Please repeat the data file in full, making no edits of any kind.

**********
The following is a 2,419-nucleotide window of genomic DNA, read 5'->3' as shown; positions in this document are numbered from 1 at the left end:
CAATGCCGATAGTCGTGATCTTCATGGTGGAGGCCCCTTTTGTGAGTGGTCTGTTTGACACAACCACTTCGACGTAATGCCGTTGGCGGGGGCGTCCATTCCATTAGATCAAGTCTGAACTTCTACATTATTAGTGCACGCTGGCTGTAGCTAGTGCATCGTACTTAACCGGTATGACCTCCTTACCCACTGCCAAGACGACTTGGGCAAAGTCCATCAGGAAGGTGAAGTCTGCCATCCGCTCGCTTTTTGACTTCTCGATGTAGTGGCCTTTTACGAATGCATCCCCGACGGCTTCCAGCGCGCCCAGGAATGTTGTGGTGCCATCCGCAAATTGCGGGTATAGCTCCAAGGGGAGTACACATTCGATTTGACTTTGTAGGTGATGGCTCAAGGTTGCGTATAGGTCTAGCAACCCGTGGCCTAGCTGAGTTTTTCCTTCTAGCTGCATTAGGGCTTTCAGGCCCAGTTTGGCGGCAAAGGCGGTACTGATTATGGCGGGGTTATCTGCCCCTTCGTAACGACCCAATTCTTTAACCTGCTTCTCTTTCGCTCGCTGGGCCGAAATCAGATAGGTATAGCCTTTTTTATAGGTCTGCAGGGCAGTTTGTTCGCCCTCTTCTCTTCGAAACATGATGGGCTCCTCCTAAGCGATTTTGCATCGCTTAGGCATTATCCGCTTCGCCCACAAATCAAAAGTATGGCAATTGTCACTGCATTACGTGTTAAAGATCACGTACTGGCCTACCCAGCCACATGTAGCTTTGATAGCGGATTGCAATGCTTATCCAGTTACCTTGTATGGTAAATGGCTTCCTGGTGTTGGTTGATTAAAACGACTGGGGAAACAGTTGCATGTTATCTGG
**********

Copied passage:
The following is a 2,419-nucleotide window of genomic DNA, read 5'->3' as shown; positions in this document are numbered from 1 at the left end:
CAATGCCGATAGTCGTGATCTTCATGGTGGAGGCCCCTTTTGTGAGTGGTCTGTTTGACACAACCACTTCGACGTAATGCCGTTGGCGGGGGCGTCCATTCCATTAGATCAAGTCTGAACTTCTACATTATTAGTGCACGCTGGCTGTAGCTAGTGCATCGTACTTAACCGGTATGACCTCCTTACCCACTGCCAAGACGACTTGGGCAAAGTCCATCAGGAAGGTGAAGTCTGCCATCCGCTCGCTTTTTGACTTCTCGATGTAGTGGCCTTTTACGAATGCATCCCCGACGGCTTCCAGCGCGCCCAGGAATGTTGTGGTGCCATCCGCAAATTGCGGGTATAGCTCCAAGGGGAGTACACATTCGATTTGACTTTGTAGGTGATGGCTCAAGGTTGCGTATAGGTCTAGCAACCCGTGGCCTAGCTGAGTTTTTCCTTCTAGCTGCATTAGGGCTTTCAGGCCCAGTTTGGCGGCAAAGGCGGTACTGATTATGGCGGGGTTATCTGCCCCTTCGTAACGACCCAATTCTTTAACCTGCTTCTCTTTCGCTCGCTGGGCCGAAATCAGATAGGTATAGCCTTTTTTATAGGTCTGCAGGGCAGTTTGTTCGCCCTCTTCTCTTCGAAACATGATGGGCTCCTCCTAAGCGATTTTGCATCGCTTAGGCATTATCCGCTTCGCCCACAAATCAAAAGTATGGCAATTGTCACTGCATTACGTGTTAAAGATCACGTACTGGCCTACCCAGCCACATGTAGCTTTGATAGCGGATTGCAATGCTTATCCAGTTACCTTGTATGGTAAATGGCTTCCTGGTGTTGGTTGATTAAAACGACTGGGGAAACAGTTGCATGTTATCTGG